— A bill in the Oklahoma Senate would require the state’s board of education to help teachers promote “critical thinking, logical analysis, open and objective discussion of scientific theories including, but not limited to, evolution, the origin of life, global warming, and human cloning” if a local school district makes that request.

— A second bill in the New Hampshire House would require science teachers to instruct students that “proper scientific inquir(y) results from not committing to any one theory or hypothesis, no matter how firmly it appears to be established.”

— A bill in Virginia would make it illegal for state colleges to require a class that conflicts with a student’s religious views. Critics say that would enable a student to receive a biology degree, for example, without studying evolution if he or she objected to it.

— A second bill in Indiana would require the state board of education to draft rules about the teaching of ideas in science class that cannot be proven by evidence — a clear doorway for the teaching of creationism and intelligent design, critics say.

While all the bills have drawn the attention of several large atheist groups including the Center for Inquiry and the National Atheist Party, Bergevin’s bill in New Hampshire has raised the most eyebrows.

“Evolution is not just for atheists, and has been accepted as fact by many religious institutions, including the Catholic Church,” Silverman said. “It is clearly an attempt to create religious discussion in science class, and to somehow make science ‘not for believers.'”

Even if the bill were to become law, some expect it to be short-lived.

“In the unlikely event it would pass, it would quickly be struck down by the courts as unconstitutional,” said Rob Boston, a senior policy analyst at the Washington-based Americans United for Separation of Church and State.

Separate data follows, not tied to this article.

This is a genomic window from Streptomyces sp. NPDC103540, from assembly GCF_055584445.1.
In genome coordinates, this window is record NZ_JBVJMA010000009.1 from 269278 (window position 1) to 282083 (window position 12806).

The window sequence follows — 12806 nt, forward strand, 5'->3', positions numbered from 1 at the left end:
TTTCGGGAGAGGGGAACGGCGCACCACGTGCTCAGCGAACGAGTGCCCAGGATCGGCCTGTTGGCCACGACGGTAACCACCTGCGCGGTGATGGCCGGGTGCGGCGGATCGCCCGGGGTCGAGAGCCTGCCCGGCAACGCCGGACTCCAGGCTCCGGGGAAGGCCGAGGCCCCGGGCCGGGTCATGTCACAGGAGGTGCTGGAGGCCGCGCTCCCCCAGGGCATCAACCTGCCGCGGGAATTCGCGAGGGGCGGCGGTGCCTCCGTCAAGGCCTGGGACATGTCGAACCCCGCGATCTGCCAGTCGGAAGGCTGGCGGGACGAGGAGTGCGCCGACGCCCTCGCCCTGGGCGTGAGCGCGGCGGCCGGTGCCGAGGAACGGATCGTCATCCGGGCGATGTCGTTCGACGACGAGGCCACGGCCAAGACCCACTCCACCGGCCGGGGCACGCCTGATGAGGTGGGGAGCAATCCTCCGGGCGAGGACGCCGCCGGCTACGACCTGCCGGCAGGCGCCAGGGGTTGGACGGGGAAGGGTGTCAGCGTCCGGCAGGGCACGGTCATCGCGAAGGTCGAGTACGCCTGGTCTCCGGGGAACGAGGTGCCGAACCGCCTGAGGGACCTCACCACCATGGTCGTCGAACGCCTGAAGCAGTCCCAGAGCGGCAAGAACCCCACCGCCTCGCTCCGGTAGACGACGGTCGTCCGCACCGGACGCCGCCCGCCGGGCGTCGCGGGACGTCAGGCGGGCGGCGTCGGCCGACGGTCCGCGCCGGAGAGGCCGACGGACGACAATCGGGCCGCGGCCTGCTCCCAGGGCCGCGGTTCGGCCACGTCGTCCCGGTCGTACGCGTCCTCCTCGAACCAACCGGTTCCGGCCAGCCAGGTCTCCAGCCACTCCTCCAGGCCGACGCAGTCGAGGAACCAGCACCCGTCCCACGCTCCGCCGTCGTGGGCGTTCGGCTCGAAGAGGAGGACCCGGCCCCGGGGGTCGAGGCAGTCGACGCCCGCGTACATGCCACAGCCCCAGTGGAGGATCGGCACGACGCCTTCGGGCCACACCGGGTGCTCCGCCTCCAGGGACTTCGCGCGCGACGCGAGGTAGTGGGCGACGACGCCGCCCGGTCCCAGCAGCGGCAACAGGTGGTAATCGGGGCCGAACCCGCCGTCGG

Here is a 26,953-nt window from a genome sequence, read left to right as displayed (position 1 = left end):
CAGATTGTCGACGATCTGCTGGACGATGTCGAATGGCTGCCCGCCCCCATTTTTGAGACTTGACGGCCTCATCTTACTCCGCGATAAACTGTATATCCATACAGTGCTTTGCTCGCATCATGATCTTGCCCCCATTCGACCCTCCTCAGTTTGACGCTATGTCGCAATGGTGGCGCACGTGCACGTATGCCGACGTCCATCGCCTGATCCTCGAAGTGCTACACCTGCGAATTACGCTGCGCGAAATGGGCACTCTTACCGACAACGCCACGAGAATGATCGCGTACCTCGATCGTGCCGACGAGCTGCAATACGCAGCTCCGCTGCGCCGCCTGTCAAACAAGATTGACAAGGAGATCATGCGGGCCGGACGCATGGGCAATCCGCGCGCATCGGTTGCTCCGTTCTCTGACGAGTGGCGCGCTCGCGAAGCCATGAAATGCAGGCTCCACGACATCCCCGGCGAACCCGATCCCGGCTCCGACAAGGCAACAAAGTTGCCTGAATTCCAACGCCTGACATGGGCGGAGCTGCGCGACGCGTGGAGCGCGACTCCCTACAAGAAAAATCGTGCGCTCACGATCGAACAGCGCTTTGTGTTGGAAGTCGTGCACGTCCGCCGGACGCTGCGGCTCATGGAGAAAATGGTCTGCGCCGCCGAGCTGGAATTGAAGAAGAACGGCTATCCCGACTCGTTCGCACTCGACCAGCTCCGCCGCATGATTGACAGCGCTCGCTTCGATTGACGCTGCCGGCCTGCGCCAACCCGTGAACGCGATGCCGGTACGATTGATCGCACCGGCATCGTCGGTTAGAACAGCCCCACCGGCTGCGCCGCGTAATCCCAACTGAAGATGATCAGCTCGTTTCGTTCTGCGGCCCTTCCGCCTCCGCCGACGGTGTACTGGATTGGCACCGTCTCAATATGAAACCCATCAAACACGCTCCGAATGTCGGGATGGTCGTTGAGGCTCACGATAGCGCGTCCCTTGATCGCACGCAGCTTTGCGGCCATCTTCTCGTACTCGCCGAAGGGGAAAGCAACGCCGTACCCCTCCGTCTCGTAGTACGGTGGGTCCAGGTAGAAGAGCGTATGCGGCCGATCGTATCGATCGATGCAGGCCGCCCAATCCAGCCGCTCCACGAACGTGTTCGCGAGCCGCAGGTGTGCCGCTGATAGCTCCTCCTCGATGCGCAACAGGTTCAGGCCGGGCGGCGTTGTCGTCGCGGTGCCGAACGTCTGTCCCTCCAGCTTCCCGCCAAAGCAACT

“It is just warmed-over creationism, which the Supreme Court has already said is unconstitutional, and the government cannot require anyone to stand up and explain where they stand on a religion or a philosophy.

Meet Cynthia Barnett, our Christianity and healing contributor

As a Christian Scientist, Cynthia Barnett believes in the power of prayer to heal. That’s one of the main reasons she will be our Christianity and healing contributor.

And as a blogger for Christian Science North Carolina, Cynthia has written about the healing power of music, clashing perceptions of feminine beauty between the red carpet awards shows and the Bible and depression.

Plus, she’s a fan of posting videos to illustrate her point!

Learn a little more about Cynthia here:

Cynthia Barnett has lived in Raleigh since 1985, having moved here from Connecticut. She’s married and has three adult children and one adult step-daughter.

Her husband is a senior chemist in Air Toxics for the state of North Carolina.

Among several careers, she has worked as the director of public affairs for North Carolina State’s Chamber of Commerce, as executive director for the NC Writers’ Network and is now the officially appointed representative to the media and legislature for Christian Science in North Carolina. Her official title is Christian Science Committee on Publication for North Carolina.

Welcome, Cynthia!